Kate Johnson

April 05, 2017

WASHINGTON, DC — "Exciting" was the word used by several independent experts after hearing interim phase 2 results on the addition of the investigational IDO (indoleamine-2,3-dioxygenase) pathway inhibitor indoximod to standard pembrolizumab in patients with advanced melanoma.

Results of the NLG2103 study, presented here at the American Association for Cancer Research (AACR) Annual Meeting 2017were "exceptionally high," said Laura Q.M. Chow, MD, the discussant for the study from the University of Washington, Seattle.

"To my knowledge, this is the largest publicly available data on melanoma patients treated with IDO and checkpoint inhibitors," said study investigator Yousef N. Zakharia, MD, from the University of Iowa, Iowa City.

The "robust data" support phase 3 development of the indoximod/ pembrolizumab combination for the treatment of advanced melanoma, he said.

Among 60 evaluable patients treated with the combo therapy, the overall response rate (ORR) was 52% and disease control rate (DCR) was 73%, Dr  Zakharia reported.

While cautioning against head-to-head comparisons, he pointed out that the phase 3 KEYNOTE-006 clinical trial that led to US Food and Drug Administration approval of single-agent pembrolizumab in this setting had an ORR of 33%.

Additionally, trials of other checkpoint inhibitors have shown much higher toxicity.

"Remarkably, the treatment was generally well tolerated. This in contrast to many other combinations of immunotherapeutic agents that often have serious side effects," agreed Anna Vilgelm, MD, PhD, from Vanderbilt-Ingram Cancer Center in Nashville, Tennessee, who was not involved in the trial.

This multicenter, open-label, single-arm study included 102 patients with unresectable, metastatic melanoma.

Patients were treated with their physicians' choice of one of three checkpoint inhibitors — pembrolizumab, ipilimumab, or nivolumab — in combination with indoximod, 1200 mg twice daily, until toxicity or progression.

"The majority of patients had stage IV disease, and half had stage 1c,  meaning distant metastases outside the lung and lymph nodes, and all were treatment naive for checkpoint inhibitors," said Dr Zakharia.

Most patients (n = 94) were treated with the pembrolizumab/indoximod combination and were included in this analysis.

Importantly, patients with ocular melanoma (n = 9) were not excluded.

"As we all know, ocular melanoma is an aggressive disease and does not respond to the current available systemic treatments," he noted. Excluding those patients from the final results improved the ORR to 59% and DCR to 80%.

"This is an impressive improvement compared to response rates previously seen in clinical trials where IDO inhibitors and pembrolizumab were used individually," Dr Vilgelm told Medscape Medical News.

"If these response rates and safety profiles remain consistent in a larger cohort, this would suggest that pembrolizumab and indoximod combination can improve outcome for patients with melanoma without further reducing their life quality.  While larger studies of efficacy and safety of therapies that combine IDO inhibitors and anti-PD-1 [programmed cell death-1] agents are needed, these early results are very exciting."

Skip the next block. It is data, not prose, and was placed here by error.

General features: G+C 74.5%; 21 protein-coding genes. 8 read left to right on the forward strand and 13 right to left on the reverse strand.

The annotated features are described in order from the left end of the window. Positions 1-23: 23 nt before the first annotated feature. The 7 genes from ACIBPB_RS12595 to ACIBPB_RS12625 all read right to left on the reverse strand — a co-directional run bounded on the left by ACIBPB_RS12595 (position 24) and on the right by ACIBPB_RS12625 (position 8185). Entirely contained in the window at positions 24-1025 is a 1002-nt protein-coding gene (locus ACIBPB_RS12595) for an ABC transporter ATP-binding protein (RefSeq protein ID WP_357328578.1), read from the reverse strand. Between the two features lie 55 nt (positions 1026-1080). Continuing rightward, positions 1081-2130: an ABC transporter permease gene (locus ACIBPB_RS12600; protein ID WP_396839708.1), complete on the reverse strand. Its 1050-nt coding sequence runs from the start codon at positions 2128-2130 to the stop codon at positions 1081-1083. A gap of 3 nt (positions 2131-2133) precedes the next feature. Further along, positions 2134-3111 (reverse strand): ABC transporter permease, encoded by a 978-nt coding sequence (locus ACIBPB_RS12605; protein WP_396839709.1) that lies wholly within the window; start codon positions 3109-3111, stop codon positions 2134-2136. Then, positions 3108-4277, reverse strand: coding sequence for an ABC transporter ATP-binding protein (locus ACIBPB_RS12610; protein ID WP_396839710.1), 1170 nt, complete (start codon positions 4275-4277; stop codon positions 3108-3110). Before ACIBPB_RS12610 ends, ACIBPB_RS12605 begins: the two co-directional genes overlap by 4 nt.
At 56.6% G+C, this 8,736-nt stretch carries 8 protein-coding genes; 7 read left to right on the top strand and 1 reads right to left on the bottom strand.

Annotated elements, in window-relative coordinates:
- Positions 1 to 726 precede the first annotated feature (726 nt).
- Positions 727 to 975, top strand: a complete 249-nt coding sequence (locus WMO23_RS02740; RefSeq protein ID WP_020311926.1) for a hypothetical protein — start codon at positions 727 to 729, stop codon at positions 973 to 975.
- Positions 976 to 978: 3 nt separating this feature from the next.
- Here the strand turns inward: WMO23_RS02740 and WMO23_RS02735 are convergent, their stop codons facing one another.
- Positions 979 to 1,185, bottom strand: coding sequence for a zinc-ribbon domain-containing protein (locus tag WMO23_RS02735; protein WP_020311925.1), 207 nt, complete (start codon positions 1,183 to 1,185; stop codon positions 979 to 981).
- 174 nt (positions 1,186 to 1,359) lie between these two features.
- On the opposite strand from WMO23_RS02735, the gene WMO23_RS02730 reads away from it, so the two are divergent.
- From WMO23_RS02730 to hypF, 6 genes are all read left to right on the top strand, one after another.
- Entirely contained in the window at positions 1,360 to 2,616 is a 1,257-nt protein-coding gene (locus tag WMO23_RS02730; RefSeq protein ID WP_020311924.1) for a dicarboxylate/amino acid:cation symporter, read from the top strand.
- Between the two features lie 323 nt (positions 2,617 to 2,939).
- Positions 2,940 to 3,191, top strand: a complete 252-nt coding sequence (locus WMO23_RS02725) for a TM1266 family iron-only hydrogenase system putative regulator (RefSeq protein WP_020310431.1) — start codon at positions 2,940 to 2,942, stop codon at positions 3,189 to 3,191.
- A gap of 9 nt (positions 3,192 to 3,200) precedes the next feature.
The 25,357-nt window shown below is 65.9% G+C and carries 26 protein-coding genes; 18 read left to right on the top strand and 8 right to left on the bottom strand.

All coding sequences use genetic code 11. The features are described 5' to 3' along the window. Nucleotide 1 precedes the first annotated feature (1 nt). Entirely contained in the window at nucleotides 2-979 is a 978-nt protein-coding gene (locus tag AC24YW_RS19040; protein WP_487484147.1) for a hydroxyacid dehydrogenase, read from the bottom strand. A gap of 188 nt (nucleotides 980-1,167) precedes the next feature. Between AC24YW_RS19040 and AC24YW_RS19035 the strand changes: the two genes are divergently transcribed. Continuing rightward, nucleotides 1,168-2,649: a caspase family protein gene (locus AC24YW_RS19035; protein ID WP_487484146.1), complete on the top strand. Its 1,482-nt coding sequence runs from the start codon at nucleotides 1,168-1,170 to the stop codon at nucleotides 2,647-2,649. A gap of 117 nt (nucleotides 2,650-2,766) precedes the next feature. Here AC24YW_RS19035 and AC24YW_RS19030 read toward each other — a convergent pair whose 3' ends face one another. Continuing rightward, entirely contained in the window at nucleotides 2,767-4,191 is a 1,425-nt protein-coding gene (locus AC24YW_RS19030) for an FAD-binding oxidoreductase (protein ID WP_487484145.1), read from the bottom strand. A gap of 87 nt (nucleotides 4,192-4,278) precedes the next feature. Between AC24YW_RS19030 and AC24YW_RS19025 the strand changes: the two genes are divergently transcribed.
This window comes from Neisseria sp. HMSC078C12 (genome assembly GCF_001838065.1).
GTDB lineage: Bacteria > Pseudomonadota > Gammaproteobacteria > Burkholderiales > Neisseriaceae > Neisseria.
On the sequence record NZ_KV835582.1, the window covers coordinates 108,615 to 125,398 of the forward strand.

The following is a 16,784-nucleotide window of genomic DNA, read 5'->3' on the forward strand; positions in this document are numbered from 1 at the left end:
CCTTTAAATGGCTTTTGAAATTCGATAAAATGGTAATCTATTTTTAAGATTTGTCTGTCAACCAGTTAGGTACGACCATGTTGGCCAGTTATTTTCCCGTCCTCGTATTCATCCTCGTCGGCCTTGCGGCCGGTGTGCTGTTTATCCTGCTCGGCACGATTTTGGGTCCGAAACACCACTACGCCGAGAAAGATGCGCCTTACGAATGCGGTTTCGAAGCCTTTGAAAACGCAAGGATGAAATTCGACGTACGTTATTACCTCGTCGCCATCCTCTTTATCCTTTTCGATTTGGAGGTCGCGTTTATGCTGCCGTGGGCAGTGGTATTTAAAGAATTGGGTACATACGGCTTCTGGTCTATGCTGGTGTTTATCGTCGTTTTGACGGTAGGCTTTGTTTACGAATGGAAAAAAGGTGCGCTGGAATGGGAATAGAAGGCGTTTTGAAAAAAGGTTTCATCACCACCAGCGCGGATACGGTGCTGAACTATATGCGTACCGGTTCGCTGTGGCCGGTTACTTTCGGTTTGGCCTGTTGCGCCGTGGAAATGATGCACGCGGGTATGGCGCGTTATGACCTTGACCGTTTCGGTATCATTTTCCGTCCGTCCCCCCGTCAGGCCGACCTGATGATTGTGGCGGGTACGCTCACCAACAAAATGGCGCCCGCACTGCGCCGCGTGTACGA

"This is very exciting," agreed Louis M. Weiner, MD, director of the Georgetown Lombardi Comprehensive Cancer Center in Washington, DC, who moderated the press conference.

"Here's an example of actually taking drugs that are designed to work together based on an extensive body of literature that has been painstakingly accumulated over several decades…which suggests that this is a strategy for enhancing the likelihood of benefit in this disease, and that would be a really important milestone," he told reporters.

However, while calling it a "very surprising and interesting result," meeting discussant Dr Chow cautioned that "to actually really know we need a randomized clinical trial."

"Is this just a spurious finding? Perhaps not, I think there's actually some synergy," she said.

But "there is a very competitive landscape for melanoma," she pointed out. "There are more than 20 PD-1 agents in development, more than 140 melanoma combination trials with immune checkpoint inhibitors, more than 803 immune checkpoint inhibitor combination trials, and over 167,000 patients on immunotherapy trials."

"We will probably spend the rest of our lifetime looking for 'drug X,' and this is a major challenge for the field," she said. "Although we have seen amazing results today and this will be an important drug X perhaps for the future, it's difficult to know where this will fit in the current landscape to improve our cure rates and responses for our patients."

The study was funded by NewLink Genetics. Dr Zakharia has received scientific conference travel support from NewLink Genetics. Dr Chow disclosed she is a consultant or serves on the advisory board for Amgen, Bristol-Myers Squibb, AstraZeneca, Genentech, Pfizer, and Novartis and receives grant/research support from Incyte, Bristol-Myers Squibb, Astra Zeneca, Genentech, Pfizer, and Novartis. Dr Weiner disclosed relationships with AbbVie, Celldex Pharmaceuticals, Cytomx, Genentech, Jounce Pharmaceuticals, Merck, Merrimack Pharmaceuticals, Novartis, Targeted Diagnostics, and Therapeutics, Inc.  Dr Vilgelm has disclosed no relevant financial relationship.

American Association for Cancer Research (AACR) Annual Meeting 2017. Abstract CT117. Presented April 4, 2017.

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